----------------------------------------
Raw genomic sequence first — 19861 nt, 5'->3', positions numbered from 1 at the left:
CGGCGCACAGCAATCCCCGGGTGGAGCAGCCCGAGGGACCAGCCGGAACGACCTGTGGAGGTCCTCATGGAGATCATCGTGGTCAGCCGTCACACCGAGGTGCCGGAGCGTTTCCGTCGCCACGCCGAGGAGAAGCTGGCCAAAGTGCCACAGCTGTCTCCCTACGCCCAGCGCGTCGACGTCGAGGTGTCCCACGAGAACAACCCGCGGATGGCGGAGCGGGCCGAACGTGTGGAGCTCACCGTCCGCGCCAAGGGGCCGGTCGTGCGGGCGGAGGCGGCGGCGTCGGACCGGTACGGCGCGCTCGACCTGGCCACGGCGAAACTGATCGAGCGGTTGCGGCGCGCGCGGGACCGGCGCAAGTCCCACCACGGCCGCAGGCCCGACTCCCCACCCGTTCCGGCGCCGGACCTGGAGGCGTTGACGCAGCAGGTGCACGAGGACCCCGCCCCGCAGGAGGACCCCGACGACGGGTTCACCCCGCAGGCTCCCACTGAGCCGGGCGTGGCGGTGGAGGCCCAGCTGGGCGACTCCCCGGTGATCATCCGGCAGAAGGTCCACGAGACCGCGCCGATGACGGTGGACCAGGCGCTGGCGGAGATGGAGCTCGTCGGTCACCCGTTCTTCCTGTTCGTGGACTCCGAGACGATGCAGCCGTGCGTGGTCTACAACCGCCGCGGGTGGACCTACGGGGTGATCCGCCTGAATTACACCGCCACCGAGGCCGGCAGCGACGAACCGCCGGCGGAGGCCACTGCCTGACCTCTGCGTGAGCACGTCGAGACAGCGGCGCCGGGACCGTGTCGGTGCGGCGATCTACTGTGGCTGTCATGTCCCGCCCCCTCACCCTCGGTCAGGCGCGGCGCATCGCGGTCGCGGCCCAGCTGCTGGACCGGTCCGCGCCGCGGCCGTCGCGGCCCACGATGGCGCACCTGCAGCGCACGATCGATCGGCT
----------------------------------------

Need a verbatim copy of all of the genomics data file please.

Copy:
Raw genomic sequence first — 19861 nt, 5'->3', positions numbered from 1 at the left:
CGGCGCACAGCAATCCCCGGGTGGAGCAGCCCGAGGGACCAGCCGGAACGACCTGTGGAGGTCCTCATGGAGATCATCGTGGTCAGCCGTCACACCGAGGTGCCGGAGCGTTTCCGTCGCCACGCCGAGGAGAAGCTGGCCAAAGTGCCACAGCTGTCTCCCTACGCCCAGCGCGTCGACGTCGAGGTGTCCCACGAGAACAACCCGCGGATGGCGGAGCGGGCCGAACGTGTGGAGCTCACCGTCCGCGCCAAGGGGCCGGTCGTGCGGGCGGAGGCGGCGGCGTCGGACCGGTACGGCGCGCTCGACCTGGCCACGGCGAAACTGATCGAGCGGTTGCGGCGCGCGCGGGACCGGCGCAAGTCCCACCACGGCCGCAGGCCCGACTCCCCACCCGTTCCGGCGCCGGACCTGGAGGCGTTGACGCAGCAGGTGCACGAGGACCCCGCCCCGCAGGAGGACCCCGACGACGGGTTCACCCCGCAGGCTCCCACTGAGCCGGGCGTGGCGGTGGAGGCCCAGCTGGGCGACTCCCCGGTGATCATCCGGCAGAAGGTCCACGAGACCGCGCCGATGACGGTGGACCAGGCGCTGGCGGAGATGGAGCTCGTCGGTCACCCGTTCTTCCTGTTCGTGGACTCCGAGACGATGCAGCCGTGCGTGGTCTACAACCGCCGCGGGTGGACCTACGGGGTGATCCGCCTGAATTACACCGCCACCGAGGCCGGCAGCGACGAACCGCCGGCGGAGGCCACTGCCTGACCTCTGCGTGAGCACGTCGAGACAGCGGCGCCGGGACCGTGTCGGTGCGGCGATCTACTGTGGCTGTCATGTCCCGCCCCCTCACCCTCGGTCAGGCGCGGCGCATCGCGGTCGCGGCCCAGCTGCTGGACCGGTCCGCGCCGCGGCCGTCGCGGCCCACGATGGCGCACCTGCAGCGCACGATCGATCGGCT